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Mentions: Organ damage and death may be considered as 'hard' outcome measures in rheumatology. Progression of joint damage is a well-established outcome for trials in inflammatory joint diseases. In RA, measurement of joint damage of the hands and feet was deemed appropriate if trials last 12 months or longer, but with the current effective medication it may also be appropriate to measure joint damage after just 3 or 6 months. The eventual progression of joint damage can be rated by applying a standard scoring system, such as the Sharp-vanderHeijde score applied to plain X-rays of the hands and feet in RA . The outcome measure can be the progression of raw scores or the number of patients that progress more than the smallest detectable change - for example, all patients that progress more than 6 points (Figure 1) . Using the proportion of patients with progression of joint damage in two (treatment) groups favors the calculation of relative risk as an effect measure. Relative risks are easy to combine in meta-analyses.
Outcome measures in inflammatory rheumatic diseases
Bottom Line: Inflammatory rheumatic diseases are generally multifaceted disorders and, therefore, measurement of multiple outcomes is relevant to most of these diseases.Developments in outcome measures in the rheumatic diseases are promoted by the development of successful treatments.Outcome measurement will increasingly deal with measurement of low levels of disease activity and avoidance of disease consequences.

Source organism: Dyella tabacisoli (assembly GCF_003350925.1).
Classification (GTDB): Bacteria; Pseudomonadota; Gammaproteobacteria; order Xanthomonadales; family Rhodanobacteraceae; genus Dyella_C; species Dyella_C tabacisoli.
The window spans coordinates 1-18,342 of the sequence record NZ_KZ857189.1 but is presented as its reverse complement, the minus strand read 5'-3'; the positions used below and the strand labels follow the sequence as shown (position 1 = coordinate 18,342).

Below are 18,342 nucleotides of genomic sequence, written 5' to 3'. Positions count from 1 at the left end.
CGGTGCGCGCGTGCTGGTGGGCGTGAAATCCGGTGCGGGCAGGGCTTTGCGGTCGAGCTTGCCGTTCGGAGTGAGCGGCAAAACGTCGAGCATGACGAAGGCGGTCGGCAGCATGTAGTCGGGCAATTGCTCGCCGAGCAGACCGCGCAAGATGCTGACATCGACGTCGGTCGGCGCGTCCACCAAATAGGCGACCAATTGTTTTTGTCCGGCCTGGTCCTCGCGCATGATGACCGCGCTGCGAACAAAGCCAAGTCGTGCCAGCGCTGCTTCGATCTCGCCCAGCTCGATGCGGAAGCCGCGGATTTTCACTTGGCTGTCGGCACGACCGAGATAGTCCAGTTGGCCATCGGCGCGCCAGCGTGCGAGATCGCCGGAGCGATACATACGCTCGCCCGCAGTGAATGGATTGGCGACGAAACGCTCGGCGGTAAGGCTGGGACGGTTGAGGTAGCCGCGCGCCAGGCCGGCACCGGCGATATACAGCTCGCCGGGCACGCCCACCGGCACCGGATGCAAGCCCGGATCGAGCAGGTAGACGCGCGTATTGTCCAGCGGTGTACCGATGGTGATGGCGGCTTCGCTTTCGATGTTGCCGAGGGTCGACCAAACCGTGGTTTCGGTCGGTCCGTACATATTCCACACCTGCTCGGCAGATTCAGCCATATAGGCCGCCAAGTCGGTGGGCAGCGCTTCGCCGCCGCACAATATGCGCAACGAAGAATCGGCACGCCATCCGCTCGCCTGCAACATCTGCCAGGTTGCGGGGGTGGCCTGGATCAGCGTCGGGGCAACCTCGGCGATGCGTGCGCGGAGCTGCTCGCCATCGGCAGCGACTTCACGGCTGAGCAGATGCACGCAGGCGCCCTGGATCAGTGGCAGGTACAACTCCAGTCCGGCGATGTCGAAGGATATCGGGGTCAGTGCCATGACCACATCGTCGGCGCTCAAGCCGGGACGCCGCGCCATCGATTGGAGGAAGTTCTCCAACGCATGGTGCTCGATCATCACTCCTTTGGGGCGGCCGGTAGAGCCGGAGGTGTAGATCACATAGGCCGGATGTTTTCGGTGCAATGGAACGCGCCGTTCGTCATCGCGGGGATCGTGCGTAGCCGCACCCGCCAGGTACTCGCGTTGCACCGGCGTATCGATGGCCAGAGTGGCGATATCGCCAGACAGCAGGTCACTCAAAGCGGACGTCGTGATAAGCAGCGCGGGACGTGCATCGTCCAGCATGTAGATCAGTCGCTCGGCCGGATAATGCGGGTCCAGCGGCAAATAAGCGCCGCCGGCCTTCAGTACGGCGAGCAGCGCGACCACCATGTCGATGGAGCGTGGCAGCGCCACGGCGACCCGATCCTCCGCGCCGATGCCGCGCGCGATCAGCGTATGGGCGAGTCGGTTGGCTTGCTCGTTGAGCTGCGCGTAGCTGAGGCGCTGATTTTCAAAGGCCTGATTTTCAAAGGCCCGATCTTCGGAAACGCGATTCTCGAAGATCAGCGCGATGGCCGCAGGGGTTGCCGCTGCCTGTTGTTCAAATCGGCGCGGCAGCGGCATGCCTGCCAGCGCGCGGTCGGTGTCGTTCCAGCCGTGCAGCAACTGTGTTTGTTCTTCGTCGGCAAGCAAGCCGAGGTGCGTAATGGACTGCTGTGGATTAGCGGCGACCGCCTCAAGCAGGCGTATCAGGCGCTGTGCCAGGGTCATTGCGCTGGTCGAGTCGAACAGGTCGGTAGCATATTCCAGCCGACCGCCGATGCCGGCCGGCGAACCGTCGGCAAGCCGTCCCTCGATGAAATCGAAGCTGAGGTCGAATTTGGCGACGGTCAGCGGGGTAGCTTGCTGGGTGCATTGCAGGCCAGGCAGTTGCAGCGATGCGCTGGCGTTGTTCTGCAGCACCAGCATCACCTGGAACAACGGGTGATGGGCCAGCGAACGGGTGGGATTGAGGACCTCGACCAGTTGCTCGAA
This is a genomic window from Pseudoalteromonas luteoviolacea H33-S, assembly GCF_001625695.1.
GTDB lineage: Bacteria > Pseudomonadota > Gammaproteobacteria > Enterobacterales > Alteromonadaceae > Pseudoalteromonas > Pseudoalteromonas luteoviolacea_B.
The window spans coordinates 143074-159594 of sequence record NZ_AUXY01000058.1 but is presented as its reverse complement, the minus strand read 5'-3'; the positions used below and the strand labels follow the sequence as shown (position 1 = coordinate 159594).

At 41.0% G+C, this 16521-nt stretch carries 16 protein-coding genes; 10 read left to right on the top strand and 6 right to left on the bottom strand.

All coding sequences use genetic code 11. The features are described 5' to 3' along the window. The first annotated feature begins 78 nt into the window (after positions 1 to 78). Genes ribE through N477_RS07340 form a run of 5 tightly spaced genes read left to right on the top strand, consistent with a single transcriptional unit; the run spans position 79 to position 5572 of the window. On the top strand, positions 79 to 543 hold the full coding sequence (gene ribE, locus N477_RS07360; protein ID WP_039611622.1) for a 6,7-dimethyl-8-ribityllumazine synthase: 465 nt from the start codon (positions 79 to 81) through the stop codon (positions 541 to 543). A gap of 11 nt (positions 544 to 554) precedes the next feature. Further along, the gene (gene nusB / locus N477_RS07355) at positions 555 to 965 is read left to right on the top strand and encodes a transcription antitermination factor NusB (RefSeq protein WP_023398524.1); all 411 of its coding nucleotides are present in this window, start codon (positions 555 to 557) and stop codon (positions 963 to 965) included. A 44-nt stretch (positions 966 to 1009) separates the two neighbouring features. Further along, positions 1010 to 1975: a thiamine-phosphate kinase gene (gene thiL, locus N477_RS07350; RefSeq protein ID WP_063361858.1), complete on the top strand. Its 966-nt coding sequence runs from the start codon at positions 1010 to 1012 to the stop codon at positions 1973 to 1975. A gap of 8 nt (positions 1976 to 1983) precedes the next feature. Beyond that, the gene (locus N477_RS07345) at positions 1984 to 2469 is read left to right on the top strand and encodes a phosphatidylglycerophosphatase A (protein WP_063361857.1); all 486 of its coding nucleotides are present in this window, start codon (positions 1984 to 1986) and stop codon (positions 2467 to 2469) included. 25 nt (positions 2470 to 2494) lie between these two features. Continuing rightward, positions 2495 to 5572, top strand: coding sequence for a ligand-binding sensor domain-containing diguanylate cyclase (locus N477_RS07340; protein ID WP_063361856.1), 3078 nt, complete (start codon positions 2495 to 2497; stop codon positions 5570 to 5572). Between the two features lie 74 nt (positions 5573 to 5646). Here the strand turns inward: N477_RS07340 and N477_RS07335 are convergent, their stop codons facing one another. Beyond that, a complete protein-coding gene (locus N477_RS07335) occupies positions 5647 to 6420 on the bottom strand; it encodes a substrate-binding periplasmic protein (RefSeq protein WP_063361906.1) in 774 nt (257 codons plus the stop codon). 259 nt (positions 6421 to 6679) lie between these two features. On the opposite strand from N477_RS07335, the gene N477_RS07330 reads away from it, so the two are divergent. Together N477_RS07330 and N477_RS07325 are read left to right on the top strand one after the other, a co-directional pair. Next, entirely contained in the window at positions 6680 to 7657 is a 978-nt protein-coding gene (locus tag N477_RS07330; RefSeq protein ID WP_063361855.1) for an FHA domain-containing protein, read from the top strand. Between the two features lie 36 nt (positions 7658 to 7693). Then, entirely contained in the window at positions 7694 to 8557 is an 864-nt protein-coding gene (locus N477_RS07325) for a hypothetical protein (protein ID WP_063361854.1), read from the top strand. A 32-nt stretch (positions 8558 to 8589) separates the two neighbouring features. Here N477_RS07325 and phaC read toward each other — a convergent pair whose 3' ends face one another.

Affiliation: Radboud University Nijmegen Medical Centre, Department of Rheumatology, 6500HB Nijmegen, The Netherlands. email@example.com
Abstract: Inflammatory rheumatic diseases are generally multifaceted disorders and, therefore, measurement of multiple outcomes is relevant to most of these diseases. Developments in outcome measures in the rheumatic diseases are promoted by the development of successful treatments. Outcome measurement will increasingly deal with measurement of low levels of disease activity and avoidance of disease consequences. It is an advantage for patient management and knowledge transfer if the same outcomes are used in practice and in trials. Continuous measures of change are generally the most powerful and, therefore, are preferred as primary outcomes in trials. For daily clinical practice, outcome measures should reflect the patients' state and have to be easily derivable. The objective of this review is to describe recent developments in outcome measures for inflammatory rheumatic diseases for trials and clinical practice, with an emphasis on rheumatoid arthritis.
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